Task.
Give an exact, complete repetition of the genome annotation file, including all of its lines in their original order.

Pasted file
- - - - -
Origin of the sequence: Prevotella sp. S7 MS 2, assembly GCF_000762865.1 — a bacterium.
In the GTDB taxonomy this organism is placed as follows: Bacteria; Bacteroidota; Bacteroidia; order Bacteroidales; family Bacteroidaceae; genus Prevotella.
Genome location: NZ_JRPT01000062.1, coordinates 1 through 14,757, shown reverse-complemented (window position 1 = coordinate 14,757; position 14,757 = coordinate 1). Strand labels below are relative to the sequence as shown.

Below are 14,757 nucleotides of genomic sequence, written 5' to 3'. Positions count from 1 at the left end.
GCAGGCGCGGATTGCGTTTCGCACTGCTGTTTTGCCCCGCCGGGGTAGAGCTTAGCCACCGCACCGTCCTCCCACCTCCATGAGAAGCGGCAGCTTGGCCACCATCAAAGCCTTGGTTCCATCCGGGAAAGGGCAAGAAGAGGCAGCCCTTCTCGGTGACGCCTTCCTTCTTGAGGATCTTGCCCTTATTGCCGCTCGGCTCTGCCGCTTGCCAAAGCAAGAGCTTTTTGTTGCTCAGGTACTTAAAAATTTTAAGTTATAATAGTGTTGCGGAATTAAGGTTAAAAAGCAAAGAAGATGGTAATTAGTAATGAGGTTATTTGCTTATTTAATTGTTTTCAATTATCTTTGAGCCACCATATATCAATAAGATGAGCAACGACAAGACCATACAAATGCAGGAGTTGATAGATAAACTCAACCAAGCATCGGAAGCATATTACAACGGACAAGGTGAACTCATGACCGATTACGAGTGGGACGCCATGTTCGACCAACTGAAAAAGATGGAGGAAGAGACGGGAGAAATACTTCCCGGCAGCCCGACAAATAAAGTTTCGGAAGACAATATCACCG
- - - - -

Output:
Origin of the sequence: Prevotella sp. S7 MS 2, assembly GCF_000762865.1 — a bacterium.
In the GTDB taxonomy this organism is placed as follows: Bacteria; Bacteroidota; Bacteroidia; order Bacteroidales; family Bacteroidaceae; genus Prevotella.
Genome location: NZ_JRPT01000062.1, coordinates 1 through 14,757, shown reverse-complemented (window position 1 = coordinate 14,757; position 14,757 = coordinate 1). Strand labels below are relative to the sequence as shown.

Below are 14,757 nucleotides of genomic sequence, written 5' to 3'. Positions count from 1 at the left end.
GCAGGCGCGGATTGCGTTTCGCACTGCTGTTTTGCCCCGCCGGGGTAGAGCTTAGCCACCGCACCGTCCTCCCACCTCCATGAGAAGCGGCAGCTTGGCCACCATCAAAGCCTTGGTTCCATCCGGGAAAGGGCAAGAAGAGGCAGCCCTTCTCGGTGACGCCTTCCTTCTTGAGGATCTTGCCCTTATTGCCGCTCGGCTCTGCCGCTTGCCAAAGCAAGAGCTTTTTGTTGCTCAGGTACTTAAAAATTTTAAGTTATAATAGTGTTGCGGAATTAAGGTTAAAAAGCAAAGAAGATGGTAATTAGTAATGAGGTTATTTGCTTATTTAATTGTTTTCAATTATCTTTGAGCCACCATATATCAATAAGATGAGCAACGACAAGACCATACAAATGCAGGAGTTGATAGATAAACTCAACCAAGCATCGGAAGCATATTACAACGGACAAGGTGAACTCATGACCGATTACGAGTGGGACGCCATGTTCGACCAACTGAAAAAGATGGAGGAAGAGACGGGAGAAATACTTCCCGGCAGCCCGACAAATAAAGTTTCGGAAGACAATATCACCG